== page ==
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Forced Expiratory Volume and Forced Vital Capacity
Forced expiratory volume (FEV) measures how much air a person can exhale during a forced breath. The amount of air exhaled may be measured during the first (FEV1), second (FEV2), and/or third seconds (FEV3) of the forced breath.
Forced vital capacity (FVC) is the total amount of air exhaled during the FEV test.
Forced expiratory volume and forced vital capacity are lung function tests that are measured during spirometry. Forced expiratory volume is the most important measurement of lung function. It is used to:
- Diagnose obstructive lung diseases such as asthma and chronic obstructive pulmonary disease (COPD). A person who has asthma or COPD has a lower FEV1 result than a healthy person.
- See how well medicines used to improve breathing are working.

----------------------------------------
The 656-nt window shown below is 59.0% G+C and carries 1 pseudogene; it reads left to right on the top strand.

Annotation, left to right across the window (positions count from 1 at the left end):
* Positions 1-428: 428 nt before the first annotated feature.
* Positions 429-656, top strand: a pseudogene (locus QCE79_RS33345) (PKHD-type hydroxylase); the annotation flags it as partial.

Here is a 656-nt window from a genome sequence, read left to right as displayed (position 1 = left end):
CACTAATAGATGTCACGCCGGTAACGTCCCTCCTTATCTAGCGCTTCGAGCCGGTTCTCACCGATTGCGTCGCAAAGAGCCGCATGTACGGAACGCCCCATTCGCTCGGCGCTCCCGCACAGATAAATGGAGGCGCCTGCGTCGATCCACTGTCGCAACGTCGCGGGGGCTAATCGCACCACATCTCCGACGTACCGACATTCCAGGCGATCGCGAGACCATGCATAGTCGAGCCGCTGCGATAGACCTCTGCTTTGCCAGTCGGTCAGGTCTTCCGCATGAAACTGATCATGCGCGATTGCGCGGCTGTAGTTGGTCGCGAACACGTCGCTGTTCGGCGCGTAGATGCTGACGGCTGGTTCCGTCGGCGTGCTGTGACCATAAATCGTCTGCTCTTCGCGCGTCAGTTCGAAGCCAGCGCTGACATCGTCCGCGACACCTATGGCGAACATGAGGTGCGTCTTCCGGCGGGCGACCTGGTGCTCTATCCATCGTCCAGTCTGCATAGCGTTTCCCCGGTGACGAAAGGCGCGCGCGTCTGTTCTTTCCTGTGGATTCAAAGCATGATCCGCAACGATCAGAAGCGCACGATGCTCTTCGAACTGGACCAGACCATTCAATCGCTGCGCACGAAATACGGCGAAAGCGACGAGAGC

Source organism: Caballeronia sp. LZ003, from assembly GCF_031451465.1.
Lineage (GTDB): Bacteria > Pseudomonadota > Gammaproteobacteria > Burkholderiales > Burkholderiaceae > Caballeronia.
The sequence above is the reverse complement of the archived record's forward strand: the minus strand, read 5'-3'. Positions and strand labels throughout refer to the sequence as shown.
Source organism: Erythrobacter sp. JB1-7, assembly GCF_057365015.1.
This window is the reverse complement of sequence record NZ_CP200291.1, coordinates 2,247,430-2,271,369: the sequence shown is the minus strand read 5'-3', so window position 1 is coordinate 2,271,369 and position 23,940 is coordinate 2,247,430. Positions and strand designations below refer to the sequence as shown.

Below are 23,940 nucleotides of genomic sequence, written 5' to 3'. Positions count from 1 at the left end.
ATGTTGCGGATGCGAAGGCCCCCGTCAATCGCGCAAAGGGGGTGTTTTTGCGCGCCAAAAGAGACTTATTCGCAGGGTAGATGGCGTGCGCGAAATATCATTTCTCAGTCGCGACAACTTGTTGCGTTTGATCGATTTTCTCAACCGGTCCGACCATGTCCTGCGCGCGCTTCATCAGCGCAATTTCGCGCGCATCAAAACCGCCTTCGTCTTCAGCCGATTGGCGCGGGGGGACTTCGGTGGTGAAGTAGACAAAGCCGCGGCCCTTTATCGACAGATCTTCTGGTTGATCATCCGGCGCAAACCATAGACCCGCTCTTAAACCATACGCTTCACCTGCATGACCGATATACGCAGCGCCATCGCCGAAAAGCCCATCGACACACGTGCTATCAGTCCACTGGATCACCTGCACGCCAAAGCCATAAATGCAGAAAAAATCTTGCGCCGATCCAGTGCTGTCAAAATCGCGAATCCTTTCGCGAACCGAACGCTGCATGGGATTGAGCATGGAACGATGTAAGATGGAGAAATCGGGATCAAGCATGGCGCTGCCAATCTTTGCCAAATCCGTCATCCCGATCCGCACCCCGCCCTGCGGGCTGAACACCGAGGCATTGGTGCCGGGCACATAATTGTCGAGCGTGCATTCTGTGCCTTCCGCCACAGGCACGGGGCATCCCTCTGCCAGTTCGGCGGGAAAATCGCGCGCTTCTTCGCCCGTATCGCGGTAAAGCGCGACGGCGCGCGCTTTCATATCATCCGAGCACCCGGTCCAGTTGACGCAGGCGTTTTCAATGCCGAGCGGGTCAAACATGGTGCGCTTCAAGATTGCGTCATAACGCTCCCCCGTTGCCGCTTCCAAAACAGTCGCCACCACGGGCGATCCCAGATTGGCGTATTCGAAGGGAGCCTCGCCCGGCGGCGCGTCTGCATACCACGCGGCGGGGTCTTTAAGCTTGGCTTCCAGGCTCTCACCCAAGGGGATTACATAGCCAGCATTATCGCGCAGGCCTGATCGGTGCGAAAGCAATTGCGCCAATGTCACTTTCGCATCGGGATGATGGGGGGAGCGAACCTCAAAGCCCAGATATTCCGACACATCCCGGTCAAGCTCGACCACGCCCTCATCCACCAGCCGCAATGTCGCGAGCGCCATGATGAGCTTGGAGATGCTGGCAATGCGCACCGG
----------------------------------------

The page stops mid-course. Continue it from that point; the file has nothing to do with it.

- Determine if lung disease is getting worse. Decreases in the FEV1 value may indicate the lung disease is getting worse.
|Primary Medical Reviewer||E. Gregory Thompson, MD - Internal Medicine|
|Specialist Medical Reviewer||Robert L. Cowie, MB, FCP(SA), MD, MSc, MFOM - Pulmonology|
|Last Revised||November 22, 2010|
|By:||Healthwise Staff||Last Revised: November 22, 2010|
|Medical Review:||E. Gregory Thompson, MD - Internal Medicine|
Robert L. Cowie, MB, FCP(SA), MD, MSc, MFOM - Pulmonology
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